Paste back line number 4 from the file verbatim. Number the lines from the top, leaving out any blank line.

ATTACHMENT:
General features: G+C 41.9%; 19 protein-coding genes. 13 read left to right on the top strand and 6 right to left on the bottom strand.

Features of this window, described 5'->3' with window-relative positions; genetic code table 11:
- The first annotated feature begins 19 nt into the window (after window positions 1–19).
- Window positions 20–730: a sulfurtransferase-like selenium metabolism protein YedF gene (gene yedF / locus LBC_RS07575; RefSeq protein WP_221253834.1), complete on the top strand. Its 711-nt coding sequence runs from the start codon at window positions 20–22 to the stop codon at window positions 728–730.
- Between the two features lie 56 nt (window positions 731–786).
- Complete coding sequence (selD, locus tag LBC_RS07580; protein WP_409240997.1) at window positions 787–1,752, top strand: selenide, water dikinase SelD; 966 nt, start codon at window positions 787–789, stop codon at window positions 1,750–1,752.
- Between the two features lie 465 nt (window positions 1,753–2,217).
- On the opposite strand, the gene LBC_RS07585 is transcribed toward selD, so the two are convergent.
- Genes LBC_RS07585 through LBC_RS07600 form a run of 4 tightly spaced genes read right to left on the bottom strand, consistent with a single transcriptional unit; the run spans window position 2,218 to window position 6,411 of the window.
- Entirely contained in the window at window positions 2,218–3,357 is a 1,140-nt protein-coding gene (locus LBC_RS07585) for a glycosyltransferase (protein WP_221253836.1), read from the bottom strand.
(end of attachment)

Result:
- Window positions 20–730: a sulfurtransferase-like selenium metabolism protein YedF gene (gene yedF / locus LBC_RS07575; RefSeq protein WP_221253834.1), complete on the top strand. Its 711-nt coding sequence runs from the start codon at window positions 20–22 to the stop codon at window positions 728–730.